Arthur Sheer of Merrick recalls the day he met Virginia, his wife of 70 years.
I first met my future bride, Virginia, on a summer evening in 1939. We were at a beach get-together with mutual friends in her neighborhood of Manhattan Beach, Brooklyn. I was from Washington Heights in Manhattan.
She was 16 and I was 18. We spent some time talking, and although it would be two years before I would see her again, she left a lasting impression on me.
The next time we met was completely serendipitous, but I knew her the very moment I saw her, and she remembered me, too. Virginia was working as an assistant sales girl at Century Sportswear in Manhattan. I was a clothing buyer for Sonnenfeld. We were both taken by surprise, and after shocked exclamations of "What are you doing here!" I knew that I could not miss another opportunity.
We had our first date over lunch at a Chinese restaurant on 34th Street. Our courtship commenced in earnest, and we enjoyed shows put on by the great bandleaders such as Benny Goodman and Guy Lombardo. We'd also stroll across the George Washington Bridge from Manhattan to Fort Lee, N.J., to go dancing at the Riviera nightclub.
I was drafted into the Army in January 1942 after the attack on Pearl Harbor. We wanted to marry before I started Officer Candidate School with the rest of the "90-day wonders." We wed on May 29, 1942, in the beautiful rooftop garden of the Hotel St. Moritz on Central Park South, and then enjoyed our honeymoon at the Windsor Hotel in the old Borscht Belt in the Catskills.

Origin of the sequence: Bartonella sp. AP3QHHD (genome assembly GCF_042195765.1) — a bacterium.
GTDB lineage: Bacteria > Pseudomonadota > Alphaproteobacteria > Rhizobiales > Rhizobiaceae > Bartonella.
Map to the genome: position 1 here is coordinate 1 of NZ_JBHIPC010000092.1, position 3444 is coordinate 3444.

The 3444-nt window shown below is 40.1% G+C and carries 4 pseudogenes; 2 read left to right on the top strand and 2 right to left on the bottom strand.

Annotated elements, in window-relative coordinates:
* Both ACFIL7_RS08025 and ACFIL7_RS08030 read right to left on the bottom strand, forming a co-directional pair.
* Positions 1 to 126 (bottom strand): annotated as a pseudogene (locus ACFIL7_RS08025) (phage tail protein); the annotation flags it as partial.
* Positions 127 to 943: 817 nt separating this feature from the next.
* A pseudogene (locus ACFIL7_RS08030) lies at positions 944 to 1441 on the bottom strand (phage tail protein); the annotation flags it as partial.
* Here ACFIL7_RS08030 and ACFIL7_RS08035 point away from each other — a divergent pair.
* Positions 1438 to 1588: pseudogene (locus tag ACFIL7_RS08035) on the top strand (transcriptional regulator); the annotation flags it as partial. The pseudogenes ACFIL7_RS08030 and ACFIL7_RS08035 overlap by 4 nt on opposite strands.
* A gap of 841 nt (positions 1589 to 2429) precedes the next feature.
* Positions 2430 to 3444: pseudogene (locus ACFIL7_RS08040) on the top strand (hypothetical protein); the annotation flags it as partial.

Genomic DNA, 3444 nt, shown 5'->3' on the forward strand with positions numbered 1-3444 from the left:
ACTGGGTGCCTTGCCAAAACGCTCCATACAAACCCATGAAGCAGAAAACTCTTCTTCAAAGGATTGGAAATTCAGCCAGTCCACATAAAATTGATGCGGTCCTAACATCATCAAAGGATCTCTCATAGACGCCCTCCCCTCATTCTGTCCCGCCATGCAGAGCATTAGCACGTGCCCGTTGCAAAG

Virginia joined me at the Aberdeen Proving Ground in Maryland for a month until I deployed to Europe. While I was away she went back to live with her parents.
During the war it was incredibly difficult for us to live apart. The end of the struggle could not come soon enough, and I and my fellow returning troops braved one last trial in 1945 -- we encountered a hurricane on the trans-Atlantic journey home from Le Havre, France, to the port of Richmond in Staten Island, a harrowing voyage.
Crowds and crowds of people awaited our arrival, but despite the multitudes, I instantly spotted Virginia from the deck. We were indescribably thrilled, at long last, to begin our married life together.
The promise of the future was limitless as we made our first home in Far Rockaway and planned to begin a family. A few years later, we bought our first and current residence in Merrick, which we have been proud to call home for 59 years. We both retired in 1982; Virginia worked in sales at Alexander's department store, and I was head salesman at Sills and Co., a clothing manufacturer.
Virginia and I have been blessed and thankful for our three children, five grandchildren and five great-grandchildren. We could not be happier to celebrate our lifetime of memories together. This year we celebrated our 70th wedding anniversary with our family at Villa Roma in the Catskills.